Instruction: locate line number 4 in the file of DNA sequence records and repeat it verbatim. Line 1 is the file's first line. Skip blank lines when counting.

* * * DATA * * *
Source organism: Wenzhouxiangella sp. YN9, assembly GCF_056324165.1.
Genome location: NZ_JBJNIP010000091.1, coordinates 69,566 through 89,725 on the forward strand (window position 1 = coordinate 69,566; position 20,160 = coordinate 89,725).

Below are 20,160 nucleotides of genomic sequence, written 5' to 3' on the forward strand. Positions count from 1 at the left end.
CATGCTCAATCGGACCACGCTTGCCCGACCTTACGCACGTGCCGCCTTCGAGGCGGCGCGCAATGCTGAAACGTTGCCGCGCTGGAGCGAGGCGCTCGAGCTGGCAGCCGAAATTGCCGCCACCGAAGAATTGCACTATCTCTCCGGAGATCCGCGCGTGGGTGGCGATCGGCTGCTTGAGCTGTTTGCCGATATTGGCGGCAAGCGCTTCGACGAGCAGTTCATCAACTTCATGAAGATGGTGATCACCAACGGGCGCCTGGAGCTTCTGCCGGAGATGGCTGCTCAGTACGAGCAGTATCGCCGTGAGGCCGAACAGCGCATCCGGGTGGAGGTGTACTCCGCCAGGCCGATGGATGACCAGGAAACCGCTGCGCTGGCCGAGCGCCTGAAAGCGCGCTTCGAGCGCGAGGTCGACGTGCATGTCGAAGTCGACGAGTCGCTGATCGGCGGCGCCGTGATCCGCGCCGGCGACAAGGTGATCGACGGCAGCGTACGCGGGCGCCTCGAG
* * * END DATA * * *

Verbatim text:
CATGCTCAATCGGACCACGCTTGCCCGACCTTACGCACGTGCCGCCTTCGAGGCGGCGCGCAATGCTGAAACGTTGCCGCGCTGGAGCGAGGCGCTCGAGCTGGCAGCCGAAATTGCCGCCACCGAAGAATTGCACTATCTCTCCGGAGATCCGCGCGTGGGTGGCGATCGGCTGCTTGAGCTGTTTGCCGATATTGGCGGCAAGCGCTTCGACGAGCAGTTCATCAACTTCATGAAGATGGTGATCACCAACGGGCGCCTGGAGCTTCTGCCGGAGATGGCTGCTCAGTACGAGCAGTATCGCCGTGAGGCCGAACAGCGCATCCGGGTGGAGGTGTACTCCGCCAGGCCGATGGATGACCAGGAAACCGCTGCGCTGGCCGAGCGCCTGAAAGCGCGCTTCGAGCGCGAGGTCGACGTGCATGTCGAAGTCGACGAGTCGCTGATCGGCGGCGCCGTGATCCGCGCCGGCGACAAGGTGATCGACGGCAGCGTACGCGGGCGCCTCGAG